Sachs often berates the work of the International Monetary Fund (IMF) and World Bank, who offer macroeconomic advice and loans (often at economic gunpoint) to undeveloped countries. He sees much of their work as simplistic, unrealistic, neocolonialist, and paternalistic, and often just plain economically incorrect, and with good reason. Of course, Sachs has time and again offered macroeconomic advice to governments, which is basically what IMF does, but it seems like Sachs is actually working with the government of, say, Bolivia, not dictating orders as an outsider. Regardless, Sachs really is a planner through and through, but it’s possible that’s not a bad thing. Scaling up and combining interventions that are relatively proven and individualized for each country is going to require a lot of planning (and bureaucracy). If you want to alleviate poverty quickly, you’ve got to go all in right?
Unfortunately, we have plenty of anecdotes from the last 30+ years of developmental aid of slow and wasteful bureaucratic aid, and in spite of himself Sachs seems partial to bureaucracy (he basically brags about the number of people in teams working under him for the UN Millennium Project). He’s in this strange in-between place where he is correctly critical of all the failures of previous big aid attempts, but completely optomistic that this time, we’ll get it right. For example, he positively beams about the Millennium Goals while simultaneously acknowledging that many of them are simply failed goals from decades ago, slated anew for the new century. How many times are we going to move the goalposts? Sachs seems to walk this line a lot, giving politics and bureaucracy a lot more credit than I would, even as he disparages them.
Then again, maybe I’m just not willing to admit how much organization and planning is necessary to try to solve poverty all over the world as quickly as possible.
My biggest complaint about Sachs relates to his work combating AIDS in Africa, and it represents a flaw that may unravel his entire argument. His success focused on getting more funding (input) by proving that later stage HIV treatment was manageably expensive (he was right). But late stage HIV treatment, while politically tractable, is a huge waste of money and resources, and he does the world a huge disservice by not focusing funds on preventative measures. With late stage treatment, number of patients treated is a pretty useless output, since zero of those treated patients is cured, they just have their suffering (greatly) reduced, then they die. When there are other diseases (like malaria) with a cure that costs many orders of magnitude less per person, and when AIDS prevention is relatively cheap and relatively effective, this choice is extremely costly. Isn’t Sachs’ whole point in this book is that we have to fix the problem at the source, not with a Band-Aid? Sachs’ flowery rhetoric in this section makes me wonder what else in the book sounds great, but has deep flaws hidden under the surface that I can’t see.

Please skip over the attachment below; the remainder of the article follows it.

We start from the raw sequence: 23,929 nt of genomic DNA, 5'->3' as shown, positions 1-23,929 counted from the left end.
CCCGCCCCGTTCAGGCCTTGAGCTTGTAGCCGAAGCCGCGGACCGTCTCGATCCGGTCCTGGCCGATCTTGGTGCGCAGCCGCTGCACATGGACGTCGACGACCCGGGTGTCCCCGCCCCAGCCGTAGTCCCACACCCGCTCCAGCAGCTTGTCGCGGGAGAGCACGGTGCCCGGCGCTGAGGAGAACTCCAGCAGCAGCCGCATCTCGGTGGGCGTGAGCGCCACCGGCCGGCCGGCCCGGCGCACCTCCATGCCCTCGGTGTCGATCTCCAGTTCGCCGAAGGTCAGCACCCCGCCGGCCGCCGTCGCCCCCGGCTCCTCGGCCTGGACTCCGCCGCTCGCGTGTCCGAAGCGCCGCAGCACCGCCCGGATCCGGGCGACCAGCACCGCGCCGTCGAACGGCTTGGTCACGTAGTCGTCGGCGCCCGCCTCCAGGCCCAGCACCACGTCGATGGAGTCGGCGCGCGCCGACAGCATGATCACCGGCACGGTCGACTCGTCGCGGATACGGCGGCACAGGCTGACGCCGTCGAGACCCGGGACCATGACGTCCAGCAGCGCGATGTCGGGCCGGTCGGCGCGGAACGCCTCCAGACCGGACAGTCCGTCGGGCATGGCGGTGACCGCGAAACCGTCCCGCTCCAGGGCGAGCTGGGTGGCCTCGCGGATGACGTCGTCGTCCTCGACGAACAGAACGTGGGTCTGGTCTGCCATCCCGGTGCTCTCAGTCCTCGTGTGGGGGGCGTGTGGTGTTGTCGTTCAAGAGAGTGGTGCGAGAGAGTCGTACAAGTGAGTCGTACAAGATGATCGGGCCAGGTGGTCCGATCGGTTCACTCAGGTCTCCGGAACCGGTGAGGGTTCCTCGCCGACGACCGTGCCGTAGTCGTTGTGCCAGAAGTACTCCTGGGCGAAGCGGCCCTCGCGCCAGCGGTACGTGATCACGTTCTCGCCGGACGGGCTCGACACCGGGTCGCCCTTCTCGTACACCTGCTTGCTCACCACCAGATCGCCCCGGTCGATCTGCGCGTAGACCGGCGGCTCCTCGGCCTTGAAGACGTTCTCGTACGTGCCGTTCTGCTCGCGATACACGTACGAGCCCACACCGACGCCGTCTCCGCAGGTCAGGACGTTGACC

Some big things:
- I agree with what seems to be Sachs’ core concept, that ending global absolute poverty (living on under USD $2 a day) is totally possible, if not by 2025, then within my lifetime.
- I buy his argument that debt relief is a must (and we should mostly do away with loans as a form of aid).
- I also agree with the other core concept that the world, and America especially, needs to throw a lot more money at this problem. This sounds flippant, but it isn’t. The rich world can absolutely afford to exterminate extreme poverty, even with the inefficient and wasteful approach we often currently take. The many (many) billions required is a drop in the bucket of the world economy. And it really is a one and done deal (on a decades time scale): one very, very, large investment that will eventually stop being necessary. The US has already symbolically committed to aid in the form of .07% of GDP, and it is a moral failure that we refuse to commit to it. Aid needs to be made politically tractable (something Sachs has been very effective at doing).
- Sachs has sufficiently convinced me that for a growing number of countries, lack of donor money is a bottleneck for beginning a path toward self-sufficient growth (now that I’ve read Why Nations Fail, maybe not so much).
While Sachs is talking about public aid throughout the book, he does make a plea to rich individuals in the United States at the end, in line with effective altruist Peter Singer’s argument in The Life You Can Save, which came out two years later. Their conclusions are the same (Singer being directly influenced by Sachs): absolute poverty can be ended relatively quickly for relatively little money (if you are mega rich or the GDP of the entire world).
In any case, a lot of optimism is needed to fight the fight to end poverty, and Sachs has it in spades. He lays out a consistent, thorough, and multilayered approach to ending poverty, and I believe it could work, although I am markedly less optimistic about its effectiveness. We’ll just have to see if he can prove his claims.